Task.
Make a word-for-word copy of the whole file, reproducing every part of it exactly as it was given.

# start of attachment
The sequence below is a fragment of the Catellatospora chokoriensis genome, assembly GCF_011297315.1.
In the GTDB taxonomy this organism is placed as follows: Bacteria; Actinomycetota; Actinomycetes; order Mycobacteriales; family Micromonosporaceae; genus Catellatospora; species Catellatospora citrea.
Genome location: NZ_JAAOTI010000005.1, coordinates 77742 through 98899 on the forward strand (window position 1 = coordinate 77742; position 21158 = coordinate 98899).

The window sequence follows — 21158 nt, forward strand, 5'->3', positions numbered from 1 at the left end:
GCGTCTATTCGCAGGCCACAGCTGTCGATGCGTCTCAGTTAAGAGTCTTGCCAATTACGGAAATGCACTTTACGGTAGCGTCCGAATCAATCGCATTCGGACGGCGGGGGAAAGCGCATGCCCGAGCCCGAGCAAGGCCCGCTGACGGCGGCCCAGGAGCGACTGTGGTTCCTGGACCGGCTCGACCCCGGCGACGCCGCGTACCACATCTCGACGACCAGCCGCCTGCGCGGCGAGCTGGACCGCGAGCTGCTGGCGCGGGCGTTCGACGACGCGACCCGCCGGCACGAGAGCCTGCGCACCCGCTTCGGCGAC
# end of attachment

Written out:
The sequence below is a fragment of the Catellatospora chokoriensis genome, assembly GCF_011297315.1.
In the GTDB taxonomy this organism is placed as follows: Bacteria; Actinomycetota; Actinomycetes; order Mycobacteriales; family Micromonosporaceae; genus Catellatospora; species Catellatospora citrea.
Genome location: NZ_JAAOTI010000005.1, coordinates 77742 through 98899 on the forward strand (window position 1 = coordinate 77742; position 21158 = coordinate 98899).

The window sequence follows — 21158 nt, forward strand, 5'->3', positions numbered from 1 at the left end:
GCGTCTATTCGCAGGCCACAGCTGTCGATGCGTCTCAGTTAAGAGTCTTGCCAATTACGGAAATGCACTTTACGGTAGCGTCCGAATCAATCGCATTCGGACGGCGGGGGAAAGCGCATGCCCGAGCCCGAGCAAGGCCCGCTGACGGCGGCCCAGGAGCGACTGTGGTTCCTGGACCGGCTCGACCCCGGCGACGCCGCGTACCACATCTCGACGACCAGCCGCCTGCGCGGCGAGCTGGACCGCGAGCTGCTGGCGCGGGCGTTCGACGACGCGACCCGCCGGCACGAGAGCCTGCGCACCCGCTTCGGCGAC